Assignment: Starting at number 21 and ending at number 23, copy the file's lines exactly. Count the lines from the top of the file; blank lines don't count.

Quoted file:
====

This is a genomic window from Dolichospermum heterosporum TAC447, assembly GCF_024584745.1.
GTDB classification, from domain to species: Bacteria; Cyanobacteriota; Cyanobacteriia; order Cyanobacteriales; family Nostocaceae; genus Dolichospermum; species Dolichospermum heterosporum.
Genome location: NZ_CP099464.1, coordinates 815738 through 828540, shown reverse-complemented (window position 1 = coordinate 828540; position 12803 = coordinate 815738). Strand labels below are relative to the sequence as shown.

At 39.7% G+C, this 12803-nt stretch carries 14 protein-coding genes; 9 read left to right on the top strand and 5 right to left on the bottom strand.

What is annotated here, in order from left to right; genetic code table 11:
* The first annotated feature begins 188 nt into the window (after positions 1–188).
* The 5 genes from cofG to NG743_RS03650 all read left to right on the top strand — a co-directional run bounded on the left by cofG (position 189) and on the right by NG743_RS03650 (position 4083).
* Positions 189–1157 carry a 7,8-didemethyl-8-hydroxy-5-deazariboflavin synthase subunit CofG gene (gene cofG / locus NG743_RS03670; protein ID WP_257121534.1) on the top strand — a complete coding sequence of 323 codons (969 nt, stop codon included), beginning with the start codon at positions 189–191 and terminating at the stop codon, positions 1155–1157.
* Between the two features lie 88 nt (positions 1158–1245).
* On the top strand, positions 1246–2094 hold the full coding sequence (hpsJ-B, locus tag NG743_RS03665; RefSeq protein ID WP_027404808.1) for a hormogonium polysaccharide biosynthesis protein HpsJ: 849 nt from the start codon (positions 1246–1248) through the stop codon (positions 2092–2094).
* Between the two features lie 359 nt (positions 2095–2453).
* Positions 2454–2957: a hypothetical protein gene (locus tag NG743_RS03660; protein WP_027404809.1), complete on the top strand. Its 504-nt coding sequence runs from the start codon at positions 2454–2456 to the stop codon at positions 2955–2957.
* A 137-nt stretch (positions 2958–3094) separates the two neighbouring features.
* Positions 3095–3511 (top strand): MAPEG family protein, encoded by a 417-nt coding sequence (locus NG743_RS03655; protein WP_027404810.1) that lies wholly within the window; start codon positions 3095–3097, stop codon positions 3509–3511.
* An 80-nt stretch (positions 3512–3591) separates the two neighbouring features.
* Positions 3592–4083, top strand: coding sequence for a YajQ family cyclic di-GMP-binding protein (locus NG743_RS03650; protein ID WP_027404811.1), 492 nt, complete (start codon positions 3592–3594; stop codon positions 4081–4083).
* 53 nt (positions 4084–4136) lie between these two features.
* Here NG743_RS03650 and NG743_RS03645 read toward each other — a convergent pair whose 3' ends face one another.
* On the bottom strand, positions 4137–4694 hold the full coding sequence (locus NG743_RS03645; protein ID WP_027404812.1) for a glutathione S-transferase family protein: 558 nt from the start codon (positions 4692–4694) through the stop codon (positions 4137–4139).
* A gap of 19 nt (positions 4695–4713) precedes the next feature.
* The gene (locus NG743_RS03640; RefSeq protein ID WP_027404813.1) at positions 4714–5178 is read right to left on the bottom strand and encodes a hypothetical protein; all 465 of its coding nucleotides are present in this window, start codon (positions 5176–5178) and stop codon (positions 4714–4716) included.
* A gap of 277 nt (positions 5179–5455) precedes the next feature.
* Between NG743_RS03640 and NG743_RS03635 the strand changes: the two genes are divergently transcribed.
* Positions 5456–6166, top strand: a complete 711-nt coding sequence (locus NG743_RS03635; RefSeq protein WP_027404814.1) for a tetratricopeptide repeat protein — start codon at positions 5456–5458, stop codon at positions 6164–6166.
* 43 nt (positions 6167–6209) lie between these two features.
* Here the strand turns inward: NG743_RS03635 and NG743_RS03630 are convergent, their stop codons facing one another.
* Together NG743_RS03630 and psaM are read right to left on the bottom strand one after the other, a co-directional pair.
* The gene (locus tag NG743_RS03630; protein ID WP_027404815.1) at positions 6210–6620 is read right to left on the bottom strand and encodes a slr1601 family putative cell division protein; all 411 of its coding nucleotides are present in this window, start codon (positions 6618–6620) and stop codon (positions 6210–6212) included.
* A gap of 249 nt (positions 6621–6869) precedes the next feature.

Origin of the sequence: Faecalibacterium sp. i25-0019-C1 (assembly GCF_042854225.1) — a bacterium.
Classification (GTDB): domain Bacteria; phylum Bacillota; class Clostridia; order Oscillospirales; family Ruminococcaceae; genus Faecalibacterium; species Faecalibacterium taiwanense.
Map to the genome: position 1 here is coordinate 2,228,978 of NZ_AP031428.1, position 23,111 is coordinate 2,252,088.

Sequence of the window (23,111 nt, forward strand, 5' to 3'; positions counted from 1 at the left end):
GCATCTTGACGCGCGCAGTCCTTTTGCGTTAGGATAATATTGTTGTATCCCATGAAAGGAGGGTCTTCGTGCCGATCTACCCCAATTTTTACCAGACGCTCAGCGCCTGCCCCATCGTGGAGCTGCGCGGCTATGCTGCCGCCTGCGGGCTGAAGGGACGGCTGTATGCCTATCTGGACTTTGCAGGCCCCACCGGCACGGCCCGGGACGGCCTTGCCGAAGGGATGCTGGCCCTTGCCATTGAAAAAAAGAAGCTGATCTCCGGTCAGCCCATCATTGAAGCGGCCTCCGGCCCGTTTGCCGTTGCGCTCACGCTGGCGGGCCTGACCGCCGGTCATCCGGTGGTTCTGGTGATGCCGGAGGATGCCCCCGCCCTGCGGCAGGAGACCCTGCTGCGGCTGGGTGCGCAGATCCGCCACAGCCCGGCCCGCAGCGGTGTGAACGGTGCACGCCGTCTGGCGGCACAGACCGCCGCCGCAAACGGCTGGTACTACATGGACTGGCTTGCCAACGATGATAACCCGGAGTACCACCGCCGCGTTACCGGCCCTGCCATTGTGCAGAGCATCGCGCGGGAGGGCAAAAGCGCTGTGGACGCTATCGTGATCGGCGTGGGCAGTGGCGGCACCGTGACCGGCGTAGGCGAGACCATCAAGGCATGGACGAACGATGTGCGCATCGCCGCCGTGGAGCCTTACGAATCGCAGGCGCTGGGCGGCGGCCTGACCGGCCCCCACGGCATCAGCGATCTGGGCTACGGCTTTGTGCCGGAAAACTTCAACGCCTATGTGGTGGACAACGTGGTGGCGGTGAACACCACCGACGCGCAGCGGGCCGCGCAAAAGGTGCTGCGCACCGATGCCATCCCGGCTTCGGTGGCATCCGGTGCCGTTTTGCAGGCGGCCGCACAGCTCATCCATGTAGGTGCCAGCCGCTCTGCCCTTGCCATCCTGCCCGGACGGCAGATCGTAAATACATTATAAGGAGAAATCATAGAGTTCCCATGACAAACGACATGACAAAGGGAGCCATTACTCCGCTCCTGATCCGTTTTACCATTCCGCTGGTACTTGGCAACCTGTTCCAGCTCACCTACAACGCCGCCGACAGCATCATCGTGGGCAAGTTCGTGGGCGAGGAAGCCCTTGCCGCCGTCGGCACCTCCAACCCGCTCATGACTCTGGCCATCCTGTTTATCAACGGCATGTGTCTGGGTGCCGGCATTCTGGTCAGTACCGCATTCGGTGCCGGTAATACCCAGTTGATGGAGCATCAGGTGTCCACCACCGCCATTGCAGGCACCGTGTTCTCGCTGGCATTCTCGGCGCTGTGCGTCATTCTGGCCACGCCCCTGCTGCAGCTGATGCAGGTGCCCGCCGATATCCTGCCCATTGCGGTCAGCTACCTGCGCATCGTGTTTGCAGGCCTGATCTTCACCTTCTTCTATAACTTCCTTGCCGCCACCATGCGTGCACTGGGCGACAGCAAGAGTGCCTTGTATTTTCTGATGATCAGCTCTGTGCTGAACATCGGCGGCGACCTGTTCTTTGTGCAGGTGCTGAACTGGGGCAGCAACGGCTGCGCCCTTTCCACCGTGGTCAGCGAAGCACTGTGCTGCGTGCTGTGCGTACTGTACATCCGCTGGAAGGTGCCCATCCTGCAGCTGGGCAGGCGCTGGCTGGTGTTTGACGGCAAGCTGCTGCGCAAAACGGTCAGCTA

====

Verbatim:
* The gene (locus NG743_RS03640; RefSeq protein ID WP_027404813.1) at positions 4714–5178 is read right to left on the bottom strand and encodes a hypothetical protein; all 465 of its coding nucleotides are present in this window, start codon (positions 5176–5178) and stop codon (positions 4714–4716) included.
* A gap of 277 nt (positions 5179–5455) precedes the next feature.
* Between NG743_RS03640 and NG743_RS03635 the strand changes: the two genes are divergently transcribed.